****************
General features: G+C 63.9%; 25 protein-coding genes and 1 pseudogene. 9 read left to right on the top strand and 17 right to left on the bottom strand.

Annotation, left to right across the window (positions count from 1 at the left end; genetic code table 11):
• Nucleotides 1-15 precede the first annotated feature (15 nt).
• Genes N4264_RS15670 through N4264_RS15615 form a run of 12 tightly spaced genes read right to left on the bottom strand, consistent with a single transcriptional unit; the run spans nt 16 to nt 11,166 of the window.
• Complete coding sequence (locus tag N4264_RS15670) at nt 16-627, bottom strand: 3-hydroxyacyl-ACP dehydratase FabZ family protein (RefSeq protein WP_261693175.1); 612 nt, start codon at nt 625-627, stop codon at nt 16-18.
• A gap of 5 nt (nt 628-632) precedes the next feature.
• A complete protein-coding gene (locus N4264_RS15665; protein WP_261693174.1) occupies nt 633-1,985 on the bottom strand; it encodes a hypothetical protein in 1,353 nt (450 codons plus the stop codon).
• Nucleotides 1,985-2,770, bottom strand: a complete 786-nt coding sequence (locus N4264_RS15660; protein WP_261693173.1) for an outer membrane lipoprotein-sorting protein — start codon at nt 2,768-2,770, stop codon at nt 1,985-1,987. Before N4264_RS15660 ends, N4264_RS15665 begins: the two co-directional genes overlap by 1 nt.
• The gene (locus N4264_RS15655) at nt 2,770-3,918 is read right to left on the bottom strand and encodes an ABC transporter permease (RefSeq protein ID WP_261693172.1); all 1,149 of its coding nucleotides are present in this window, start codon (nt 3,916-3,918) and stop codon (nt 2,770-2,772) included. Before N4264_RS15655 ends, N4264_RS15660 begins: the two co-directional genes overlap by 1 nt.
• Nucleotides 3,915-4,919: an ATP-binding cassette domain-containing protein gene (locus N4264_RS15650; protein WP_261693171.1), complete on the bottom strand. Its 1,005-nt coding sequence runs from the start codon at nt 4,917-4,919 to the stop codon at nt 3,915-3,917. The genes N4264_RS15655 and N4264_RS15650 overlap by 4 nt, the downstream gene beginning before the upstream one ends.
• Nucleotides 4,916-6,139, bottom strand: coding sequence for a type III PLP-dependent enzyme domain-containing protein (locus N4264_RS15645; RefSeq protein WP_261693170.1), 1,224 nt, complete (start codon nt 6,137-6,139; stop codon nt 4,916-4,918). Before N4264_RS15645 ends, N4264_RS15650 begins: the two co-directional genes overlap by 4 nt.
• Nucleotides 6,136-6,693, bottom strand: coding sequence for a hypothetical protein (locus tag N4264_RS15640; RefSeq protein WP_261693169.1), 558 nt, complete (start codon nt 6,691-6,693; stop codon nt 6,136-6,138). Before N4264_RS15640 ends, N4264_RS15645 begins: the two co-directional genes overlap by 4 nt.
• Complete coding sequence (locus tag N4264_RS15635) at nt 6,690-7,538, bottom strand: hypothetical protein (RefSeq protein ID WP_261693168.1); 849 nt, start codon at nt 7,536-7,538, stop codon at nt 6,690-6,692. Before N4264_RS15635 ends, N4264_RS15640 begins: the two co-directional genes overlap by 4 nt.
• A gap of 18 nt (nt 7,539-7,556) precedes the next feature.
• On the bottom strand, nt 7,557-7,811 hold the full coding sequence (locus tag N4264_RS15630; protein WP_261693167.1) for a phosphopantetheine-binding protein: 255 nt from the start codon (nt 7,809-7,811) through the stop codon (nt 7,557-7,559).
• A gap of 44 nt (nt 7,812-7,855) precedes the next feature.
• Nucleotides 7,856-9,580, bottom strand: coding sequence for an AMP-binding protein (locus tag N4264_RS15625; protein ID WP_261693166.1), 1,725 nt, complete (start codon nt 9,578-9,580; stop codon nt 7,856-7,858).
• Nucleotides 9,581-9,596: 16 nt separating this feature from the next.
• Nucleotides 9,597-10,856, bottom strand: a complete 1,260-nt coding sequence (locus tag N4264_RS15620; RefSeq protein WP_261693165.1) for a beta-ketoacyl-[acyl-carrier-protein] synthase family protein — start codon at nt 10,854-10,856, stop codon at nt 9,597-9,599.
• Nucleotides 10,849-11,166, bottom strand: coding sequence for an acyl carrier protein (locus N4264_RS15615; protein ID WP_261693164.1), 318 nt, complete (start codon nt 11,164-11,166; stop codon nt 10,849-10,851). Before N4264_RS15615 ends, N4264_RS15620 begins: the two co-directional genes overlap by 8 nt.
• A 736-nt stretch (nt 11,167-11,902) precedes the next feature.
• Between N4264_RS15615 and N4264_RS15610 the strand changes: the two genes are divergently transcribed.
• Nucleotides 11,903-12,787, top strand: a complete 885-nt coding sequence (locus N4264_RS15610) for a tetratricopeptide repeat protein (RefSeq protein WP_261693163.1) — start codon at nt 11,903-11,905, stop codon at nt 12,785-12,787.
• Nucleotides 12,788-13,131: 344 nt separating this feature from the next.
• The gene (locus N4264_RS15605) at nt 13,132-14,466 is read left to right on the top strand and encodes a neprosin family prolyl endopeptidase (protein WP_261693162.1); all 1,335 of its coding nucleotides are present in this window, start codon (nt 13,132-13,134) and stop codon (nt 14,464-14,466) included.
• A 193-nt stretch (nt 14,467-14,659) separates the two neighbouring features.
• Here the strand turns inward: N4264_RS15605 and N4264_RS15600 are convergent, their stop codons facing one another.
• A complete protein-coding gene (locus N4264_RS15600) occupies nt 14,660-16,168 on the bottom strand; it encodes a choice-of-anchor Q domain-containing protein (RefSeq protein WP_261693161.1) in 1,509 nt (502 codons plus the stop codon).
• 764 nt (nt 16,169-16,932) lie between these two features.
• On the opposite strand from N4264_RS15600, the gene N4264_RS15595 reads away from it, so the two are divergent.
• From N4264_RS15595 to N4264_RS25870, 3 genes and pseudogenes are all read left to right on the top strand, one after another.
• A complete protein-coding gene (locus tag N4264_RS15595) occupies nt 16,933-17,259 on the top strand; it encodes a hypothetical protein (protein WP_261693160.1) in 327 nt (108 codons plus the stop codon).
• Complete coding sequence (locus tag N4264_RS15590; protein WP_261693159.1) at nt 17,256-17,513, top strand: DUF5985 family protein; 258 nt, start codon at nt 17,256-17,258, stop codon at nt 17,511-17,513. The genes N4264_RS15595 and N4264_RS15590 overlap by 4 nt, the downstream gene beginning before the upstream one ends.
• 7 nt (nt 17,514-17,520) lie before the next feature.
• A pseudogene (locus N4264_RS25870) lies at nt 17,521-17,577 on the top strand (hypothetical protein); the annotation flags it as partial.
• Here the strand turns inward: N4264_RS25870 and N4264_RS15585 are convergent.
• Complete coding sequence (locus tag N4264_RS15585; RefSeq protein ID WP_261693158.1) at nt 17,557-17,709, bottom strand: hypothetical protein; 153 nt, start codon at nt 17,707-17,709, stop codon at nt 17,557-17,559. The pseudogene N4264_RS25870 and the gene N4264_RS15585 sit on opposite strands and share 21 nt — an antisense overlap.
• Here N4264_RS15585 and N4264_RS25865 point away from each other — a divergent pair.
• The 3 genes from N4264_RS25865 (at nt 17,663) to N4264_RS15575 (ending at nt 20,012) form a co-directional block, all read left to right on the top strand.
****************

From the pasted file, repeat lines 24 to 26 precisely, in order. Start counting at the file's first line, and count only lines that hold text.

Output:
• Nucleotides 12,788-13,131: 344 nt separating this feature from the next.
• The gene (locus N4264_RS15605) at nt 13,132-14,466 is read left to right on the top strand and encodes a neprosin family prolyl endopeptidase (protein WP_261693162.1); all 1,335 of its coding nucleotides are present in this window, start codon (nt 13,132-13,134) and stop codon (nt 14,464-14,466) included.
• A 193-nt stretch (nt 14,467-14,659) separates the two neighbouring features.